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If it is passed, is it passed by value or by reference?

void printMatrix(vector<vector<int>> *matrix);

...

vector<vector<int>> matrix(3, vector<int>(3,0));
printMatrix(&matrix1);
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up vote 10 down vote accepted

Since your function declaration:

void printMatrix(vector< vector<int> > *matrix)

specifies a pointer, it is essentially passed by reference. However, in C++, it's better to avoid pointers and pass a reference directly:

void printMatrix(vector< vector<int> > &matrix)

and

printMatrix(matrix1); // Function call

This looks like a normal function call, but it is passed by reference as indicated in the function declaration. This saves you from unnecessary pointer dereferences.

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Well, first of all, you're creating it wrong.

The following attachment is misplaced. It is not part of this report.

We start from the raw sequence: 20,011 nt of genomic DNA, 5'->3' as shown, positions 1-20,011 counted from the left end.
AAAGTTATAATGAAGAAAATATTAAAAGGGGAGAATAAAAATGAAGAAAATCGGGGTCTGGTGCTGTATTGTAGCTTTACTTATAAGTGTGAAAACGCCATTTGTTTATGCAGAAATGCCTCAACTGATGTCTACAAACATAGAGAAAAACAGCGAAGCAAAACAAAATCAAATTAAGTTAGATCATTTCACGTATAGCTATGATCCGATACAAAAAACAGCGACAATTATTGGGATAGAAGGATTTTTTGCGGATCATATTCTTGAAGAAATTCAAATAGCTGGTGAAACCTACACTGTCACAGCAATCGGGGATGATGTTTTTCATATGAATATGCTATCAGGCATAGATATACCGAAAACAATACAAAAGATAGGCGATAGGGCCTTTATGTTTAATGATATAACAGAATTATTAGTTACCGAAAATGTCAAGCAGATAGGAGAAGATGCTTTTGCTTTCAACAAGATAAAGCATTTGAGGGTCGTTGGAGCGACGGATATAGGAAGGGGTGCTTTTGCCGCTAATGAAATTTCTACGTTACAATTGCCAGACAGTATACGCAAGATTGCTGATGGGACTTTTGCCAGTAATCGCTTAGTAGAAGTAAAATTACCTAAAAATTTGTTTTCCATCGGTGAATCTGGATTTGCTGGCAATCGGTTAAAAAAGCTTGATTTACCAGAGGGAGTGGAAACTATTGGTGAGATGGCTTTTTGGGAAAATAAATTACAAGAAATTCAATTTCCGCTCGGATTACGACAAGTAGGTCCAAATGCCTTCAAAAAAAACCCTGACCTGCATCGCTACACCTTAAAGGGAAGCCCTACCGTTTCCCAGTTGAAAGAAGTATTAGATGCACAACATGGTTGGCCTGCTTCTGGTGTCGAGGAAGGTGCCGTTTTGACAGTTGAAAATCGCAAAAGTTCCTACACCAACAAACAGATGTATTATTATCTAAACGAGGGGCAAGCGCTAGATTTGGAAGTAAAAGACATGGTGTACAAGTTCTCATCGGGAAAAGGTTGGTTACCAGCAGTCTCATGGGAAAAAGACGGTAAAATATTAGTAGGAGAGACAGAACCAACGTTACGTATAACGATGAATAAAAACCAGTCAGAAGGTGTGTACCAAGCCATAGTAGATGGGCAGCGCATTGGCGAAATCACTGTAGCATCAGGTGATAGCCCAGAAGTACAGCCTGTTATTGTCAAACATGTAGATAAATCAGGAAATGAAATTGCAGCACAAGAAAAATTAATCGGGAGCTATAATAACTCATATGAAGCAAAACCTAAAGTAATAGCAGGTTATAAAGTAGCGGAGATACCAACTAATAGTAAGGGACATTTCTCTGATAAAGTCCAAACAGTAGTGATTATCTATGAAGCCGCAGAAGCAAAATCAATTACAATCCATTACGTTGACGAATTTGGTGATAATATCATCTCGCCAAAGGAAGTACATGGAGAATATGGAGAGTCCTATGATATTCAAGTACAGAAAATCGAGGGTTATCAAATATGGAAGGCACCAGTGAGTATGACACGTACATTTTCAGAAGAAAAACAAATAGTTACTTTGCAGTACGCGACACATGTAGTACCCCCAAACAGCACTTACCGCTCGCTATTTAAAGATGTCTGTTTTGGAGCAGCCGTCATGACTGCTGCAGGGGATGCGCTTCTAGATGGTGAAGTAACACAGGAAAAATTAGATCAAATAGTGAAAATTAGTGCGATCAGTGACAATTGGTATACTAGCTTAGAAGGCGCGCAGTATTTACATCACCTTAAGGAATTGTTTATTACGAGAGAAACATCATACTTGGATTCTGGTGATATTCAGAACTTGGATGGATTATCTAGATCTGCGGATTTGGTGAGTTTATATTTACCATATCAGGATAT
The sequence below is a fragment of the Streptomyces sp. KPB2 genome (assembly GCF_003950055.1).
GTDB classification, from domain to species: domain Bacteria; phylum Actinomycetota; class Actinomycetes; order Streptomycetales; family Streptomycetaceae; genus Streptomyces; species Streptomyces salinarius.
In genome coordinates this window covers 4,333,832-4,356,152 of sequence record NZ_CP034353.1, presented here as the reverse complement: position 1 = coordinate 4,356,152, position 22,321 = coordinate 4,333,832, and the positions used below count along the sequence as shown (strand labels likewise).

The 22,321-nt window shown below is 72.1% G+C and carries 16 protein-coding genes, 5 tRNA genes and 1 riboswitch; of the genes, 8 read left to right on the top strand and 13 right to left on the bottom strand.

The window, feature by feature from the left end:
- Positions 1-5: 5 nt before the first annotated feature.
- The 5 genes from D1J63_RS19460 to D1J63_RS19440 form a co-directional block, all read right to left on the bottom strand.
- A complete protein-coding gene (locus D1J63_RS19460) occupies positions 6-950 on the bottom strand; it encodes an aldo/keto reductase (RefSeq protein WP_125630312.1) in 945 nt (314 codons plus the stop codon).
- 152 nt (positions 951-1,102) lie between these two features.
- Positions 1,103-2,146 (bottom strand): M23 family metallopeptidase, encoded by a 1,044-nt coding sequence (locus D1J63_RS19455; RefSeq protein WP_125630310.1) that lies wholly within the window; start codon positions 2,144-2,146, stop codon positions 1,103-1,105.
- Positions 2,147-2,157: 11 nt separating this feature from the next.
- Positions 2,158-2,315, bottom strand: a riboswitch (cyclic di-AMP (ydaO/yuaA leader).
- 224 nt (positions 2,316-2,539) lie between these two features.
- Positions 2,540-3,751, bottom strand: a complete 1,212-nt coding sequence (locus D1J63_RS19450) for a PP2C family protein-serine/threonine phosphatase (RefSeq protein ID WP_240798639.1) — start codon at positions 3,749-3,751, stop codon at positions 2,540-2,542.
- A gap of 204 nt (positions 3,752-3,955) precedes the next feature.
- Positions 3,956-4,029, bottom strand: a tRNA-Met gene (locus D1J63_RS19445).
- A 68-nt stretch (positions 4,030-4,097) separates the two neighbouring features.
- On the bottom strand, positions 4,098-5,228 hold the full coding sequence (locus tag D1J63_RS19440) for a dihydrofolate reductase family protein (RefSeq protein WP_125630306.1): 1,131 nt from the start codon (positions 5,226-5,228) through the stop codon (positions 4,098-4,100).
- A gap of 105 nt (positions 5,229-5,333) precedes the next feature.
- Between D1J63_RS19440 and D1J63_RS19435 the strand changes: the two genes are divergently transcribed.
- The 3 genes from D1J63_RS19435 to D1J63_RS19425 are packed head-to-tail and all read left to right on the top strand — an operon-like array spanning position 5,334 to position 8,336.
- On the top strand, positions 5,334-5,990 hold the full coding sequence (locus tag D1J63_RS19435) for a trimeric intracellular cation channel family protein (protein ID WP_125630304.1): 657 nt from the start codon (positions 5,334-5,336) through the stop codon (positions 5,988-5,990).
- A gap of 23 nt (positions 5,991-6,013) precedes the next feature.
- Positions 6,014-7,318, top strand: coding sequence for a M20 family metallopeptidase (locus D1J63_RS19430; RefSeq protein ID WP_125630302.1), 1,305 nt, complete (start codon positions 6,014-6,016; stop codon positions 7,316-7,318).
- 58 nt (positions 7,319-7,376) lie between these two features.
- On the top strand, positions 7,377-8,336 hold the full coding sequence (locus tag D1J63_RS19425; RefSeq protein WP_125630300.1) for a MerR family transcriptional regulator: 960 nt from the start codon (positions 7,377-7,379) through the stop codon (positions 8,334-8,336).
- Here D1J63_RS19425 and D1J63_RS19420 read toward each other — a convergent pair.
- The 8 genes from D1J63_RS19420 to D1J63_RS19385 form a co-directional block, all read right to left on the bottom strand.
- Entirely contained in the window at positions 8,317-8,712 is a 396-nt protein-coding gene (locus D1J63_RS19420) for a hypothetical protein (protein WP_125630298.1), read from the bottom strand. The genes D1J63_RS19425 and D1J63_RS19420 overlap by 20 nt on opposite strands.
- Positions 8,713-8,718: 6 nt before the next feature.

vector<vector<int>> matrix1(3, vector<int>(3,0));

You can pass by value or by reference, or by pointer(not recommended). If you're passing to a function that doesn't change the contents, you can either pass by value, or by const reference. I would prefer const reference, some people think the "correct" way is to pass by value.

void printMatrix(const vector<vector<int>> & matrix);

// or
void printMatrix(vector<vector<int>> matrix);

// to call
printMatrix(matrix1);
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1  
Don't forget a space in the nested template, i.e. vector<vector<int> >, otherwise some compilers will complain about invalid right shifts. – casablanca Oct 30 '10 at 23:51
    
I'll just use your comment as a note to that effect. But are there any relevant compilers where this is still an issue? – Benjamin Lindley Oct 30 '10 at 23:55

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